Lara: Did you have to pay tuition fees there?

Luisa: No, not in Singapore, which was also a selection criterion for me.

Lara: Well, let's take a little journey back in time, I guess. We are sitting in the plane and now tell us: where did you arrive and what was your first impression?

Luisa: I flew from Saigon and then it was actually only 2 hours. Then I arrived in Singapore and was a bit shocked by the size of the airport. The airport is actually quite famous as a tourist attraction because the Singaporeans have installed a huge waterfall and a glass dome, which makes the water look like it's all made of crystal and it all looks super futuristic. There is also a small jungle and all the luxury shopping shops and food courts. When I arrived, I was quite overwhelmed by everything. The first thing I saw at the airport was the toilet which was totally futuristic and modern and not comparable to the standards I usually know. Everything there was insanely new and clean, just as you would expect from Singapore - and that was also my first impression: everything was extremely clean! When I left the airport, I was hit by the humid heat, but that quickly subsided. Then I got into a taxi and the taxi driver took me straight to the university campus, where I lived.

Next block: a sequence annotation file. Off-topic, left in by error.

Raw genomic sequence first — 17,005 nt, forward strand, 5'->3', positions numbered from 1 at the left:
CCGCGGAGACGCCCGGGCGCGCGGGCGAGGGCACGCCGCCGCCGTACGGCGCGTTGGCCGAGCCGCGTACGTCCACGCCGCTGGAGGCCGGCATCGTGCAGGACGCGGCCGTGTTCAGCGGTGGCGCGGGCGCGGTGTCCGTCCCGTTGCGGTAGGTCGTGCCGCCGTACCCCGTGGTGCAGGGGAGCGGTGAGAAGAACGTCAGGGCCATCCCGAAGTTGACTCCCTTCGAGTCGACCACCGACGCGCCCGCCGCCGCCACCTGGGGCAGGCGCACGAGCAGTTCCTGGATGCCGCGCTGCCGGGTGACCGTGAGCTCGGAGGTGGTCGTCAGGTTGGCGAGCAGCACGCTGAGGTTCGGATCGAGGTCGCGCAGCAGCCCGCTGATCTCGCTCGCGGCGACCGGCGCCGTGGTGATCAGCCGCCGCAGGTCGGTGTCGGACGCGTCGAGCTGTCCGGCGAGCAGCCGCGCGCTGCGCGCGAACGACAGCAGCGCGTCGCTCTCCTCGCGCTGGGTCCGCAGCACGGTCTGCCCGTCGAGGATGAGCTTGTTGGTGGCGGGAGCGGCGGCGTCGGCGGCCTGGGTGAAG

Lara: I was now fully inside the film. Because you just said you just got into a taxi there. What is it like as a woman over there, can you just drive a taxi? Do you have any concerns or is it relatively safe? I think Singapore is actually considered clean, safe and quiet, isn't it?